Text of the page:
The real child support is waking up at 2 a.m. holding that child because they had a bad dream. Watching them repeatedly say “look at me” when they simply do a jumping jack or something close to one. To get woken up out of a deep sleep to be told they forgot they had homework and need your help for math in a way you never learned. For a child to simply hear the words from a father’s mouth, “I am so proud of you.”
Our children need men to fill in these critical gaps far more than ever. This is child support. This is fatherhood. No amount of cash equals the absence of a father.
In the midst of it all, is the child. With the inconsistencies of the root (parenting), we can’t be surprised at the inconsistencies exhibited in some of our children. Unequipped to deal with conflict, they fight or shoot. Without ever receiving affection or validation from parents, they yearn for it in the streets from others with juvenile behavior (car thefts, fights, criminal behavior). We wonder why — in many cases — the juvenile crimes rise.
Inconsistent parenting from us leads to inconsistent little humans and their behavior. Not always, but in many cases.
I wish I had the magic solution to it all as I witness these stories firsthand. But we can start somewhere. Every example I have stated is a combination of real incidents. It plays out every school year and grows more and more. We as parents and a community must be more intentional on our parenting. The community and elected officials must be more intentional with supports (housing, financial, mental health services, etc.). We as parents must be intentional in the countenance we pour into these children. Holding them accountable should they begin turning astray, modeling adult behaviors we want them emulating, and stopping the traumas passed down to us from reaching them. Breaking those generational curses.
There are some experiences children need to endure to be whole. The small things matter. A small trip out of town, family sitting at one table for a meal, saying “I love you,” “I’m proud of you,” “I am glad you are my child,” common chores and responsibilities, etc. Give them the tools to become mentally healthy by giving them the least amount of traumatic experiences as possible.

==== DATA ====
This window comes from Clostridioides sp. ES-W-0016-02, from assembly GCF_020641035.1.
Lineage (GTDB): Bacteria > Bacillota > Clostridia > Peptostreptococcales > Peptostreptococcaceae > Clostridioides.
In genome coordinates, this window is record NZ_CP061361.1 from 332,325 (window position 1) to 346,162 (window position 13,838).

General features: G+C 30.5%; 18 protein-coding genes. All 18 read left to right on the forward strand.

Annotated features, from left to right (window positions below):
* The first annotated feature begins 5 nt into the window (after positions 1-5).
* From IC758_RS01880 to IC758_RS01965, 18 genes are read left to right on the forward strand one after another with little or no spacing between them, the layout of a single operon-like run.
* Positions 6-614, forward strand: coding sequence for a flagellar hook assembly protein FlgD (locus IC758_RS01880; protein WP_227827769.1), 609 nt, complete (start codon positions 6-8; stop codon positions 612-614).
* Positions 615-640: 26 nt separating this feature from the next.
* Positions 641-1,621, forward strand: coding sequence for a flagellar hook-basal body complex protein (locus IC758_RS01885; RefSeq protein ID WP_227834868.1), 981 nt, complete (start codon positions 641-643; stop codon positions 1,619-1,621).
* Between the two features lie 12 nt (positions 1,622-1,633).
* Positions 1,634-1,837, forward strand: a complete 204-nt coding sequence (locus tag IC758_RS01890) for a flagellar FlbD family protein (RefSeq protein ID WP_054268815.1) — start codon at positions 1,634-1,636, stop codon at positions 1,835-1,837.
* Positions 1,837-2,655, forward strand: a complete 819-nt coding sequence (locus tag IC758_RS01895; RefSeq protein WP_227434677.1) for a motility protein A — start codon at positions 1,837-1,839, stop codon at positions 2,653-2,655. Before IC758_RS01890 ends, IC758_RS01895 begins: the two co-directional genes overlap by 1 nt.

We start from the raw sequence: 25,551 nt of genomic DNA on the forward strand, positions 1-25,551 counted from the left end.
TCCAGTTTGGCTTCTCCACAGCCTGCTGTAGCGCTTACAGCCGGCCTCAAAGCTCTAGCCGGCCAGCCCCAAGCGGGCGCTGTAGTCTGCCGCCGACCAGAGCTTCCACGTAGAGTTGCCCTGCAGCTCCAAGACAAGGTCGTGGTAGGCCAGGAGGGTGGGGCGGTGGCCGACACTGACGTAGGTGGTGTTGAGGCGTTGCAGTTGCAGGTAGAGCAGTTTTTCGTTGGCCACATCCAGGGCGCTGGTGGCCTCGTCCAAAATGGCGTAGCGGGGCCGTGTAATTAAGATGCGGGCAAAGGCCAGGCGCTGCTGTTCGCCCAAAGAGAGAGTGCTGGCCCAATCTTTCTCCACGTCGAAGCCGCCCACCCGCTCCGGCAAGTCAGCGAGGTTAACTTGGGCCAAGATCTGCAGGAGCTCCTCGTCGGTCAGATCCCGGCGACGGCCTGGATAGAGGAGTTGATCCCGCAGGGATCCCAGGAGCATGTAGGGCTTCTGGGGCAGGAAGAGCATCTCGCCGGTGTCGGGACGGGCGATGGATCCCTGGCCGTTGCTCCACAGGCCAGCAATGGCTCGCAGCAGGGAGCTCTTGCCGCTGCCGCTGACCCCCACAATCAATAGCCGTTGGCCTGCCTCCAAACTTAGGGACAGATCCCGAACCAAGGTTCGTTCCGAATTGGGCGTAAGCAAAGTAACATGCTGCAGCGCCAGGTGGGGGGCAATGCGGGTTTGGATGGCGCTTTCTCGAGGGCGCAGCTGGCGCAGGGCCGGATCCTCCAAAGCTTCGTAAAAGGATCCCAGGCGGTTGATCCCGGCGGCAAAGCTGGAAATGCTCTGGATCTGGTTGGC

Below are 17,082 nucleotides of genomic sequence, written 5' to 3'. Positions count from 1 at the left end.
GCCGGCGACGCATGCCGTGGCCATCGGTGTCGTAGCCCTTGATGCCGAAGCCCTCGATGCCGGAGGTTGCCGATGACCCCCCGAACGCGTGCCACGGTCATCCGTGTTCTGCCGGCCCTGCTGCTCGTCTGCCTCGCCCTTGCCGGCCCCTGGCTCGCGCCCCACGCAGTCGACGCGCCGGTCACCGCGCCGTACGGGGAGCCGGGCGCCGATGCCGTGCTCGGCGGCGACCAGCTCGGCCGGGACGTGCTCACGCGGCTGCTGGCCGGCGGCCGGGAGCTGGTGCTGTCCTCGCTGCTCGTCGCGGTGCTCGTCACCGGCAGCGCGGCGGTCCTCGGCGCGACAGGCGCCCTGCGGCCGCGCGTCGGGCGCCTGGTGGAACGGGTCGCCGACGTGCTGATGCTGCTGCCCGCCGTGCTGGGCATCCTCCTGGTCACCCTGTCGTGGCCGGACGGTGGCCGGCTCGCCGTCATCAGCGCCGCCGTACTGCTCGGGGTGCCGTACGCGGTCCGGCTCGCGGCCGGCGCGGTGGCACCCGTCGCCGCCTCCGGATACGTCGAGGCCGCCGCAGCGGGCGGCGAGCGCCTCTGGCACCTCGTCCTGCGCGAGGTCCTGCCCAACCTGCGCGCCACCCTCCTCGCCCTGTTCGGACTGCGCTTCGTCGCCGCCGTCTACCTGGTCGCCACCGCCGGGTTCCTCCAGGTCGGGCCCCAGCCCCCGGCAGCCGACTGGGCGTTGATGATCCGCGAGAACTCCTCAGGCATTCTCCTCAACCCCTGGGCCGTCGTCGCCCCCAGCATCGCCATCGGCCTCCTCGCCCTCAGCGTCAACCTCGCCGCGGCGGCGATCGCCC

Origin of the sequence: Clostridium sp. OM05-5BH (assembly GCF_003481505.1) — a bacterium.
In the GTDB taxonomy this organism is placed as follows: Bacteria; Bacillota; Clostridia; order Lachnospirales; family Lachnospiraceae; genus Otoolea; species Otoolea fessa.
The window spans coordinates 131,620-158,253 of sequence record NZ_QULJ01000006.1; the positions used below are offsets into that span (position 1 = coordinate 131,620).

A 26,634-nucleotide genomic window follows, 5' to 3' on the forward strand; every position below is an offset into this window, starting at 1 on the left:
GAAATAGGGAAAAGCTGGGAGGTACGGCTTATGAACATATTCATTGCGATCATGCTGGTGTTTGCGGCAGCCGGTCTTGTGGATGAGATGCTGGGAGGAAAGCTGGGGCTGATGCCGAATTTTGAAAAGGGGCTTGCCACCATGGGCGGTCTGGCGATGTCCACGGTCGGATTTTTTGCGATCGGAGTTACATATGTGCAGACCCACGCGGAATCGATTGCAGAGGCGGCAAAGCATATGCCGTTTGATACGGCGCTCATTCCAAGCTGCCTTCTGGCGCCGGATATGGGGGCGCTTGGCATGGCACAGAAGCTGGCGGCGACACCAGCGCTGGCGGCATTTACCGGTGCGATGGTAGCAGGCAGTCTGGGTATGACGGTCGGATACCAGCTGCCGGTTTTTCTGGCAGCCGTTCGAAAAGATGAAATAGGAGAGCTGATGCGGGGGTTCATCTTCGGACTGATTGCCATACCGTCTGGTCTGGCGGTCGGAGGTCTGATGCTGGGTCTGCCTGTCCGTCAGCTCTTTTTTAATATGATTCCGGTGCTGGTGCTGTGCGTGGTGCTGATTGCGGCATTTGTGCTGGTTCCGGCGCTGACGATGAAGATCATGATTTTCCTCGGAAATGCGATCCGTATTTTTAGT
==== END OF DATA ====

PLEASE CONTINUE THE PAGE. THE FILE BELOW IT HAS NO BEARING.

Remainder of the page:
A normal human brain doesn’t fully finish developing until the early to mid 20s. This is projected without serious traumatic experiences. The more traumatic experiences (yelling in the home, poverty, domestic violence, motherless home, fatherless home, lack of love, missed needed experiences) slows that process down.
If a child constantly experiences pain, poverty, absence and violence, those are neuropathways carved into their brains. It will take extensive therapy to undo and carve new pathways for them to respond better in those situations.
This is why Frederick Douglass stated, “It is easier to build strong children, than to repair broken men.”
This cannot be thrown at the feet of any school district alone to solve. This is an all-hands-on-deck approach that is needed to save the village.
“Children who do not feel embraced by the village, will burn it down to feel its warmth …” — African Proverb
— Demario Boone is Peoria Public Schools Director of Public Safety